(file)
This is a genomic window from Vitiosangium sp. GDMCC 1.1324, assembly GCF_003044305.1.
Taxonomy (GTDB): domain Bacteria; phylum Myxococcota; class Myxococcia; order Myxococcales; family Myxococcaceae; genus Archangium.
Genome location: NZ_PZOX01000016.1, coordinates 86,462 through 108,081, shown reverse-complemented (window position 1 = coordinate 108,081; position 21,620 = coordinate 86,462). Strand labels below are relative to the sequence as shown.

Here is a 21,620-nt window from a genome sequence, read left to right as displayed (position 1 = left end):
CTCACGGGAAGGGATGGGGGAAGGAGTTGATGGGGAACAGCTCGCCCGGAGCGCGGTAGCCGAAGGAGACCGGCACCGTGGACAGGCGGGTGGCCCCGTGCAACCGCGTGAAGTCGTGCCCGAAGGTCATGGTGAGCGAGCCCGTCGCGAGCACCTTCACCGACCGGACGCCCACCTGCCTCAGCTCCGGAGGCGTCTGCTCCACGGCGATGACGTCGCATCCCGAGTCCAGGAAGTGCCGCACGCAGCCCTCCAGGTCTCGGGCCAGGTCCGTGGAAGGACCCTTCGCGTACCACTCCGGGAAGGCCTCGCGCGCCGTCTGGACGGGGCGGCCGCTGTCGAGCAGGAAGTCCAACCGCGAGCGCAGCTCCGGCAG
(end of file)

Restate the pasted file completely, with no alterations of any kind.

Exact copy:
This is a genomic window from Vitiosangium sp. GDMCC 1.1324, assembly GCF_003044305.1.
Taxonomy (GTDB): domain Bacteria; phylum Myxococcota; class Myxococcia; order Myxococcales; family Myxococcaceae; genus Archangium.
Genome location: NZ_PZOX01000016.1, coordinates 86,462 through 108,081, shown reverse-complemented (window position 1 = coordinate 108,081; position 21,620 = coordinate 86,462). Strand labels below are relative to the sequence as shown.

Here is a 21,620-nt window from a genome sequence, read left to right as displayed (position 1 = left end):
CTCACGGGAAGGGATGGGGGAAGGAGTTGATGGGGAACAGCTCGCCCGGAGCGCGGTAGCCGAAGGAGACCGGCACCGTGGACAGGCGGGTGGCCCCGTGCAACCGCGTGAAGTCGTGCCCGAAGGTCATGGTGAGCGAGCCCGTCGCGAGCACCTTCACCGACCGGACGCCCACCTGCCTCAGCTCCGGAGGCGTCTGCTCCACGGCGATGACGTCGCATCCCGAGTCCAGGAAGTGCCGCACGCAGCCCTCCAGGTCTCGGGCCAGGTCCGTGGAAGGACCCTTCGCGTACCACTCCGGGAAGGCCTCGCGCGCCGTCTGGACGGGGCGGCCGCTGTCGAGCAGGAAGTCCAACCGCGAGCGCAGCTCCGGCAG